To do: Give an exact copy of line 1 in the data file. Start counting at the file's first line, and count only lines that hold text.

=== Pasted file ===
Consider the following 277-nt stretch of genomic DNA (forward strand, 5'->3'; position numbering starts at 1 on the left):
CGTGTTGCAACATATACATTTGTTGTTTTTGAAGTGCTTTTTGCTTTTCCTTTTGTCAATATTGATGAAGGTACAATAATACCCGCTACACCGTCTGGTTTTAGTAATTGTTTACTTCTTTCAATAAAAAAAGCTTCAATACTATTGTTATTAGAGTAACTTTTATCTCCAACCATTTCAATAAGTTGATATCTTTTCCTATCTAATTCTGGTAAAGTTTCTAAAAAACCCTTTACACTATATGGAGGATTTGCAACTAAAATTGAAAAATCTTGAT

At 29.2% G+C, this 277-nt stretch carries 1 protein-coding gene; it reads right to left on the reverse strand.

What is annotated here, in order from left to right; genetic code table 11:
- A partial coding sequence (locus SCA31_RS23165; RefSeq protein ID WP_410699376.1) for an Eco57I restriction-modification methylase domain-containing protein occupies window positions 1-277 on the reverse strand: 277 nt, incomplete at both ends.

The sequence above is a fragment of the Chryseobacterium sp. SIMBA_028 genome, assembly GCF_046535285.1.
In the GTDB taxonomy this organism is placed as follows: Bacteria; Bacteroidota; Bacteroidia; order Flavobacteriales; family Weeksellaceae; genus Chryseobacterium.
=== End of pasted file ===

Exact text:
Consider the following 277-nt stretch of genomic DNA (forward strand, 5'->3'; position numbering starts at 1 on the left):